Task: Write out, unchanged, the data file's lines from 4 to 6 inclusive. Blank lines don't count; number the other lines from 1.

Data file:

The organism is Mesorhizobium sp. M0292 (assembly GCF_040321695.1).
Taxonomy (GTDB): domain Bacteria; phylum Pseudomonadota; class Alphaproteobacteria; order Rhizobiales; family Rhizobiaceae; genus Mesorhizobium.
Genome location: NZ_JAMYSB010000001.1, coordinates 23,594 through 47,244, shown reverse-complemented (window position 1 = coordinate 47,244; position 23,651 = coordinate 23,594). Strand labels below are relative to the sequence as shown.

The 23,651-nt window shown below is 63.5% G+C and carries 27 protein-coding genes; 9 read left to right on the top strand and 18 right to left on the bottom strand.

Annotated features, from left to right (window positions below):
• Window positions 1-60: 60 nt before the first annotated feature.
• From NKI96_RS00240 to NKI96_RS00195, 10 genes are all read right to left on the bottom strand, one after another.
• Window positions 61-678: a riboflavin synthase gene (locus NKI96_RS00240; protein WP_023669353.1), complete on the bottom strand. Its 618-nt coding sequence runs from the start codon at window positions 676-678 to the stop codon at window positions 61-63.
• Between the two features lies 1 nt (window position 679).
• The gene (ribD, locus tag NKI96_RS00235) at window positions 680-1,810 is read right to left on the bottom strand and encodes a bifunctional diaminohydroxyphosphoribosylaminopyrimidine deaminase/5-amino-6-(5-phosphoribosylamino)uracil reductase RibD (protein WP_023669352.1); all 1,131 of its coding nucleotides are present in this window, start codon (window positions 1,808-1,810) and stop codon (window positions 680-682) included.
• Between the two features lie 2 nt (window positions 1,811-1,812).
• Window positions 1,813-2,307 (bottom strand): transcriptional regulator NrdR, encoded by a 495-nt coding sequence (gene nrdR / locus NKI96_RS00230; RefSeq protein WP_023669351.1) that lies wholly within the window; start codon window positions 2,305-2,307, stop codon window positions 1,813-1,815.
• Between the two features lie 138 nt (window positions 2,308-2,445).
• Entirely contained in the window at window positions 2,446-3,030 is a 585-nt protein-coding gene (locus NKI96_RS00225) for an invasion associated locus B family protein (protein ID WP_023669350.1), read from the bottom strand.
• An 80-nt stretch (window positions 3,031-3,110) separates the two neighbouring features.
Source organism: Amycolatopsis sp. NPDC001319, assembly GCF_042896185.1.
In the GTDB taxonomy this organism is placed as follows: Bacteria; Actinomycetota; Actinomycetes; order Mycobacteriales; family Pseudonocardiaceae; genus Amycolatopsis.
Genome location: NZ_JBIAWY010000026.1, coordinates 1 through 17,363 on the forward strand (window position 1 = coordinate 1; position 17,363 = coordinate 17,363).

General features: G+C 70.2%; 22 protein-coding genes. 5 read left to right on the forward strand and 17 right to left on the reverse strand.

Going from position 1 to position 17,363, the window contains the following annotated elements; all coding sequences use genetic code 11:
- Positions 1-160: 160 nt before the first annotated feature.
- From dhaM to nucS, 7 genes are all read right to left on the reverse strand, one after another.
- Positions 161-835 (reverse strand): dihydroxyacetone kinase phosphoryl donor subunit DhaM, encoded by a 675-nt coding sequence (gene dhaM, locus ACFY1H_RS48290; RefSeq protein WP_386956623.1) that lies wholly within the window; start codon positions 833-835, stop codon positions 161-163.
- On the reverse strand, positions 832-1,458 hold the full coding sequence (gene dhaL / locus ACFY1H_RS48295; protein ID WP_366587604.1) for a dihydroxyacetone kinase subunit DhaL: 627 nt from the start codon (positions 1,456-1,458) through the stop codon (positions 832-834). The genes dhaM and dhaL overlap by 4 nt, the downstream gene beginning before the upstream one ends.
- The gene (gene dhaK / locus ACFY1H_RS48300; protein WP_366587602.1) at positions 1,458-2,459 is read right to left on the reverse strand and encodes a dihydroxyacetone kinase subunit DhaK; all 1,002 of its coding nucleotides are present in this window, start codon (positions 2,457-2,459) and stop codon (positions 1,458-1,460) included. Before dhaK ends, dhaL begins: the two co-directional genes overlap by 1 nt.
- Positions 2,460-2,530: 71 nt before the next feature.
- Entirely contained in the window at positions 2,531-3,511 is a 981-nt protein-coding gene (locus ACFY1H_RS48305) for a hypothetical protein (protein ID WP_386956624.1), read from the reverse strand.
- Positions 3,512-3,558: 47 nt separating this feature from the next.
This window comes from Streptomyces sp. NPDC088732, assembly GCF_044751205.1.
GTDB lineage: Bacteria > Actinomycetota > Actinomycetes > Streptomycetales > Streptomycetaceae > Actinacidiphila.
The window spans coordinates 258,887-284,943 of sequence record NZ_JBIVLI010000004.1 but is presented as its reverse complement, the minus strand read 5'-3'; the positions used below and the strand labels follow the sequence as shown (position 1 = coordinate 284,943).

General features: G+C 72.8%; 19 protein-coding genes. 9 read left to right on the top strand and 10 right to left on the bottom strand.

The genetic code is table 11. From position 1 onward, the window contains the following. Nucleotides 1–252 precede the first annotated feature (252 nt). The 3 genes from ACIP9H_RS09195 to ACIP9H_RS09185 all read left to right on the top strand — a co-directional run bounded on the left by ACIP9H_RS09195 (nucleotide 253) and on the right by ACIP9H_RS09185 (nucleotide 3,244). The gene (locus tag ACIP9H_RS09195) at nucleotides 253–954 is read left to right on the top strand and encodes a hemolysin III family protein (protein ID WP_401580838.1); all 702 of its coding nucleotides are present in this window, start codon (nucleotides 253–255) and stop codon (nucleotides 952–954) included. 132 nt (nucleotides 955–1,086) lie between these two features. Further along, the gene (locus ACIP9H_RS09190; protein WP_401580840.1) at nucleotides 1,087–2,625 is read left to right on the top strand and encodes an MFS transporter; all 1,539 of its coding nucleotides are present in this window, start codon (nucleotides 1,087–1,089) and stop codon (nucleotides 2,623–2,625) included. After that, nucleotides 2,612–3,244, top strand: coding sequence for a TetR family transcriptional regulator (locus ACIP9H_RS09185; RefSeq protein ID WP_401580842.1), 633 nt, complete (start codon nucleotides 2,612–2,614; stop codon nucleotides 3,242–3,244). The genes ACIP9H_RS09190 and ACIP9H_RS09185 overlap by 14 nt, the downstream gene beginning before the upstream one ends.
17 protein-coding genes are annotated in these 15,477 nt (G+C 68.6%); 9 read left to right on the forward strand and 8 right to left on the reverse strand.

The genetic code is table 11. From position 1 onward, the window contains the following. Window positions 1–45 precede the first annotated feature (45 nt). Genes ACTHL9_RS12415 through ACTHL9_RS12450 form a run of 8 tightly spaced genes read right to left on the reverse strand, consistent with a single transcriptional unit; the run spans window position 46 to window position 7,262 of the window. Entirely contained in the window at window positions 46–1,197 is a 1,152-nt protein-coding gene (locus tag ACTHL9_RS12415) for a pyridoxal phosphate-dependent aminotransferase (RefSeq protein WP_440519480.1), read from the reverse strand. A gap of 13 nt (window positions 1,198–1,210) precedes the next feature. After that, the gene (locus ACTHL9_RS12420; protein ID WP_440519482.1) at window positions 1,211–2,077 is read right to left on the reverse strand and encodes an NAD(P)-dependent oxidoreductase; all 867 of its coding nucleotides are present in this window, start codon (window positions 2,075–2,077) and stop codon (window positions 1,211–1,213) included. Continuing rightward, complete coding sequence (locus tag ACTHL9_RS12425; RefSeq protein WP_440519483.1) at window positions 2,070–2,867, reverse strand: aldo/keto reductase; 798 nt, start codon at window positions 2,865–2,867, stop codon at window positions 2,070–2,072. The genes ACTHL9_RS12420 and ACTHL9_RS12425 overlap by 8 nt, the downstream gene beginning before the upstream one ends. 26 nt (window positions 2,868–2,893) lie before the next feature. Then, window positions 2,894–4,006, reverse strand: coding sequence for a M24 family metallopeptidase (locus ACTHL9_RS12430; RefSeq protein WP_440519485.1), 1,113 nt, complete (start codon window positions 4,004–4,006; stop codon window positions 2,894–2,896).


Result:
The 23,651-nt window shown below is 63.5% G+C and carries 27 protein-coding genes; 9 read left to right on the top strand and 18 right to left on the bottom strand.

Annotated features, from left to right (window positions below):
• Window positions 1-60: 60 nt before the first annotated feature.